[email protected] Stephen Walker

Young@Heart Stephen Walker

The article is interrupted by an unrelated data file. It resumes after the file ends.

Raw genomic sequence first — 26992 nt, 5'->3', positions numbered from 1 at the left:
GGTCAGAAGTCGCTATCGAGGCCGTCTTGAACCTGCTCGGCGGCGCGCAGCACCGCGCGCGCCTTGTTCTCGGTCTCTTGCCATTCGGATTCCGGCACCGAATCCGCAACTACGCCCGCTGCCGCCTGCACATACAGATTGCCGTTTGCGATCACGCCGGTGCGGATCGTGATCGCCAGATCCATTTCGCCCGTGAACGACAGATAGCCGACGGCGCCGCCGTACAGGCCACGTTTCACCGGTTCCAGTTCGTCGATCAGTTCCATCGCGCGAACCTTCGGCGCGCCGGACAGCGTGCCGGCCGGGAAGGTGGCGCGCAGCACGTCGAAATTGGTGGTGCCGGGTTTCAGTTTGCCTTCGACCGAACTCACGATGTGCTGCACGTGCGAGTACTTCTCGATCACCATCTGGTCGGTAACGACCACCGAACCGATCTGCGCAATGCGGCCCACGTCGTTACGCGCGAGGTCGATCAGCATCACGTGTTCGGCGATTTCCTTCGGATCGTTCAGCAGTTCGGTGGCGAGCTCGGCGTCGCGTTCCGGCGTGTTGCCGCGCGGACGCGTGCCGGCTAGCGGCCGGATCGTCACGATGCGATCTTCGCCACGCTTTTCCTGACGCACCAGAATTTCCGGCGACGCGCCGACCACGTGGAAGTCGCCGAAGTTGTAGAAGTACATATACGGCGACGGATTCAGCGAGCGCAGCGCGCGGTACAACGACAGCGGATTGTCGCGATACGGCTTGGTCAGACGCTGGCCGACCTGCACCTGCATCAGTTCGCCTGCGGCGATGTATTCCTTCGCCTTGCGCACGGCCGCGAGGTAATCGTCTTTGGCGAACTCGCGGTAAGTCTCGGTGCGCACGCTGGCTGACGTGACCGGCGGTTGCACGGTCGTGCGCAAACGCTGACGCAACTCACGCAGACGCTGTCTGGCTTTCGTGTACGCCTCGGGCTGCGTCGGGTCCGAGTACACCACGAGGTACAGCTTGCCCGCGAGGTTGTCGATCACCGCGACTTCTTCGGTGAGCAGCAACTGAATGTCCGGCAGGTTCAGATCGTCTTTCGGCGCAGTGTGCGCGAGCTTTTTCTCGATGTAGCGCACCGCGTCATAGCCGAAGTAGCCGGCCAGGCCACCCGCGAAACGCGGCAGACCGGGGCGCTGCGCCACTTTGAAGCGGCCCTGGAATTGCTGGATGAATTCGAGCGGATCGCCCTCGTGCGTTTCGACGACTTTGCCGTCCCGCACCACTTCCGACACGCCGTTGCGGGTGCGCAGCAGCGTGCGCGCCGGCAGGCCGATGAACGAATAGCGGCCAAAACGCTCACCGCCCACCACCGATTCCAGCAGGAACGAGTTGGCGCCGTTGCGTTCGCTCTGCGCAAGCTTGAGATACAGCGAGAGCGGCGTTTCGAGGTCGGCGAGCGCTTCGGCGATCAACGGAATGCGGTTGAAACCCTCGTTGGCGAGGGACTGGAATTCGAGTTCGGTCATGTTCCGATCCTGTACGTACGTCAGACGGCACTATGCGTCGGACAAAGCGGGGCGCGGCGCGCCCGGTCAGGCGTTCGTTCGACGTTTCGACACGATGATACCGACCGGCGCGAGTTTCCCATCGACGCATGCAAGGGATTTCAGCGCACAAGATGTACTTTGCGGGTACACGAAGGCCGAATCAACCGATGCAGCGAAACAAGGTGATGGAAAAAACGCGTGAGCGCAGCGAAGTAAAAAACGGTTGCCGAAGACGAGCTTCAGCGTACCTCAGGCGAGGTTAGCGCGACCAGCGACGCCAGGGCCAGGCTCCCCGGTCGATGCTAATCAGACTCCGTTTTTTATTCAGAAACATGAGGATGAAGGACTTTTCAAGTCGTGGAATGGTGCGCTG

It’s hard not to like this documentary despite its corny title. [email protected] follows a chorus of New England seniors who sing rock songs to stay (you guessed it) young at heart. The moment the film opens with 92-year-old Eileen Hall belting out "Should I Stay Or Should I Go” to a packed auditorium, you are hooked for a 107-minute ride through the lives of these 24 feisty seniors. Musical director Bob Cilman coaches the troupe over six weeks before a major gig. Cilman cajoles his elderly stars (average age: 80) to remember the lyrics of "Purple Haze” or follow the stop-start rhythm of James Brown’s I "Feel Good.” Cilman is tough but his singers remain loyal to him — the seniors need the chorus to keep their minds alert and their hearts beating, even if they don’t like Sonic Youth’s "Schizophrenia” at first. Bob is suffering chest pains but attends rehearsal because he "really loves” what he’s doing. Death and disease hang over the entire film — one member passes away right before a show at a men’s prison. The performance is vibrant and a rendition of "Forever Young,” dedicated to their departed comrade, moves the inmates to tears. Meanwhile, charismatic 80something Fred Knittle sings with his nose hooked up to an oxygen tank. Director Walker injects several music videos into the film, which are distracting and unnecessary since the rehearsals and live performances are exciting enough. The videos are included amongst the 12 outtakes, some of which discuss death and would’ve suited the film better than the music vids. Also missing is more background on Cilman and the origins of his chorus. The disc’s extras also offer a light and breezy clip of the seniors hitting Tinseltown, but not an audio commentary. In this case it isn’t necessary — [email protected] sings for itself. (Fox Searchlight)